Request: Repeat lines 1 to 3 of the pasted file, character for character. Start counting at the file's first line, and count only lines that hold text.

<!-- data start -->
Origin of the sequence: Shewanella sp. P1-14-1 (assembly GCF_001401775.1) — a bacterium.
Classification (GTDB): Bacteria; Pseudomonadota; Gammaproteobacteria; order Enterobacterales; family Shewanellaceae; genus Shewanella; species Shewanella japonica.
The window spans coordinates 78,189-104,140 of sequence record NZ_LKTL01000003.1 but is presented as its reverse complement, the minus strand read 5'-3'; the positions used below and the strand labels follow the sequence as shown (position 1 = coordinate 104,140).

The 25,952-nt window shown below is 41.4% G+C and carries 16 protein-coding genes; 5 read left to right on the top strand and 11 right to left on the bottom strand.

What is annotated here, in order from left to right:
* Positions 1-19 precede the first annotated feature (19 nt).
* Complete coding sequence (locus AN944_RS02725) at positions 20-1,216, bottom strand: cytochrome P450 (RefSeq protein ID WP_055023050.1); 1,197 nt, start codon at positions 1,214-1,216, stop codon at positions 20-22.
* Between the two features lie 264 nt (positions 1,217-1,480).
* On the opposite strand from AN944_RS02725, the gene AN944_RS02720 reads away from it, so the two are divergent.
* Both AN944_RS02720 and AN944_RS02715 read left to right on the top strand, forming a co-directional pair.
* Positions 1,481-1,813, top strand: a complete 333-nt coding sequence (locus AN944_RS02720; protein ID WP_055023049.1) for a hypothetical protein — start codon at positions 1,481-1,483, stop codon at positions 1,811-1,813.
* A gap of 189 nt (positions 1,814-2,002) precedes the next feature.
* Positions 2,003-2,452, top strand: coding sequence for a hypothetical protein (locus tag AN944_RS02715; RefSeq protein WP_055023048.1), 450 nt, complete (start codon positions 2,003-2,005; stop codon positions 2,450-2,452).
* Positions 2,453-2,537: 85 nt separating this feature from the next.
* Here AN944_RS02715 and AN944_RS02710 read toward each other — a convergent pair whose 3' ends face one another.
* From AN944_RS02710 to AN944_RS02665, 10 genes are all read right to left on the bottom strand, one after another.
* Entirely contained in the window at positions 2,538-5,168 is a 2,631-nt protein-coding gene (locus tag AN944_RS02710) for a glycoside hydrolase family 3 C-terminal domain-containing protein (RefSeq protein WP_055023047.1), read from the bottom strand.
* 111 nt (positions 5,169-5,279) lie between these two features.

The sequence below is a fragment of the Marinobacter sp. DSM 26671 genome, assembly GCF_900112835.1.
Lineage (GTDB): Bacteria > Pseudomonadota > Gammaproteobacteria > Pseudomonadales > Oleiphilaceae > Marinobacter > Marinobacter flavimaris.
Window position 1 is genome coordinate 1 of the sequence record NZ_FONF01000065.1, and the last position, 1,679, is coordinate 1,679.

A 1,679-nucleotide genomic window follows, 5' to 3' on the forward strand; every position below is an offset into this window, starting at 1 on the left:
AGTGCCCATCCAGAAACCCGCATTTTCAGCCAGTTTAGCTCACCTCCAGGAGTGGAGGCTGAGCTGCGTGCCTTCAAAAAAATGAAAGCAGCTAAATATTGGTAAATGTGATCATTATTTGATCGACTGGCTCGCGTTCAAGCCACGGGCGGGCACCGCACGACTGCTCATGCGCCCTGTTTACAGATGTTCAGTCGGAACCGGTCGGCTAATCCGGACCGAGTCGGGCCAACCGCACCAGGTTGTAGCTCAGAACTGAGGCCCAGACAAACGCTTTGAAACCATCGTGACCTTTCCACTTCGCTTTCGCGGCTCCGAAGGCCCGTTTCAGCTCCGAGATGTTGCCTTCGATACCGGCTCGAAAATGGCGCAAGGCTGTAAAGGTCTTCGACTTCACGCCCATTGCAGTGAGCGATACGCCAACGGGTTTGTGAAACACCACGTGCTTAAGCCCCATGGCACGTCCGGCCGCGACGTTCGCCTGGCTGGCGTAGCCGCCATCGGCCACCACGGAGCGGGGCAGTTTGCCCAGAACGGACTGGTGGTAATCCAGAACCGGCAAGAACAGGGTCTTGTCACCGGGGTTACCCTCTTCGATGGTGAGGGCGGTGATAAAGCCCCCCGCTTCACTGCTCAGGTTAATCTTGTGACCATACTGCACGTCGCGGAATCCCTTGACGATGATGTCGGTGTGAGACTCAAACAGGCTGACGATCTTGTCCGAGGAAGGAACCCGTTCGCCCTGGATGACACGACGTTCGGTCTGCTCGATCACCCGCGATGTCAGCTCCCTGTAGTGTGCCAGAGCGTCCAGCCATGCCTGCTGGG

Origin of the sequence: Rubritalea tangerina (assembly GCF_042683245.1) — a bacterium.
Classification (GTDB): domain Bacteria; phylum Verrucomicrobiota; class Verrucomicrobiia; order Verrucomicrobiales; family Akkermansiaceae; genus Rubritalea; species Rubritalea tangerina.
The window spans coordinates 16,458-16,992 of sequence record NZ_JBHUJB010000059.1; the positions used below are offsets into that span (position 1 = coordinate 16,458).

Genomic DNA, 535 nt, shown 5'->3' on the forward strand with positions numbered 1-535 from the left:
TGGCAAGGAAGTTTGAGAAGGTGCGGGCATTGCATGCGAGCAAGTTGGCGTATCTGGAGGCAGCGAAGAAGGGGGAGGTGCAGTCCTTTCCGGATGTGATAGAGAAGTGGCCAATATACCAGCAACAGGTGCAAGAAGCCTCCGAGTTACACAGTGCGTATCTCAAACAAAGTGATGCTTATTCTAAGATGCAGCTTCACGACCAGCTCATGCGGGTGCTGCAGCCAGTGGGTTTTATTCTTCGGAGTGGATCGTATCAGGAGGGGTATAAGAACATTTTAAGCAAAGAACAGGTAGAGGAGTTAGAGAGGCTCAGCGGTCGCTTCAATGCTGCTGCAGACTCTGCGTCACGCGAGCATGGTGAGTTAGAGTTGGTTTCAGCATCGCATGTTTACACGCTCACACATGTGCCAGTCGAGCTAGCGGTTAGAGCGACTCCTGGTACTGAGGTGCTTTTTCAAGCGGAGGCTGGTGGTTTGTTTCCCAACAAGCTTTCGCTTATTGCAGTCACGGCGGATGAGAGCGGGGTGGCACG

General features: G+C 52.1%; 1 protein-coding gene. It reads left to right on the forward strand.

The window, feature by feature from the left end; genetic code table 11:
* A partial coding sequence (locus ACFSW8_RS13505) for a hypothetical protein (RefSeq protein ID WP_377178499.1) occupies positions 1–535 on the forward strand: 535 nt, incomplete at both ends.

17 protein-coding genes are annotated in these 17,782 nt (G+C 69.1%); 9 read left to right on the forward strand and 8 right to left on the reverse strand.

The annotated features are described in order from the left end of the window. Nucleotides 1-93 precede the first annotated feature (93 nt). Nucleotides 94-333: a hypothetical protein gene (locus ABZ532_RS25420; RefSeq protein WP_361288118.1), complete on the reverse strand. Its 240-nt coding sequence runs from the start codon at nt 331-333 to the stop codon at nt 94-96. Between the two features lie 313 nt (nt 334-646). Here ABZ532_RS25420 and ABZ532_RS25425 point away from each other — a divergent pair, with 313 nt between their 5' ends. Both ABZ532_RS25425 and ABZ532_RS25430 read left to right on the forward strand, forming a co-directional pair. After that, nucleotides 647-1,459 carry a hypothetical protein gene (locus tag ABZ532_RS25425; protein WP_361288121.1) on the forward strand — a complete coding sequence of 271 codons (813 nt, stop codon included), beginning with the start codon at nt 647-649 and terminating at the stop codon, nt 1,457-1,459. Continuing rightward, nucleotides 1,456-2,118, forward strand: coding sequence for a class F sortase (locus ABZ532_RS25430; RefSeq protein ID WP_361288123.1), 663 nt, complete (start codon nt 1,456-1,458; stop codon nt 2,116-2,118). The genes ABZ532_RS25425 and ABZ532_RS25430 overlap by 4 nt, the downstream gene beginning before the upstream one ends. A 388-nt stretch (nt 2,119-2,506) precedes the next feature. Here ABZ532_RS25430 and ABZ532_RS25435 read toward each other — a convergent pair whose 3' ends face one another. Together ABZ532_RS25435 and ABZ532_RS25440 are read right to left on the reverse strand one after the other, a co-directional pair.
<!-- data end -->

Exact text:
Origin of the sequence: Shewanella sp. P1-14-1 (assembly GCF_001401775.1) — a bacterium.
Classification (GTDB): Bacteria; Pseudomonadota; Gammaproteobacteria; order Enterobacterales; family Shewanellaceae; genus Shewanella; species Shewanella japonica.
The window spans coordinates 78,189-104,140 of sequence record NZ_LKTL01000003.1 but is presented as its reverse complement, the minus strand read 5'-3'; the positions used below and the strand labels follow the sequence as shown (position 1 = coordinate 104,140).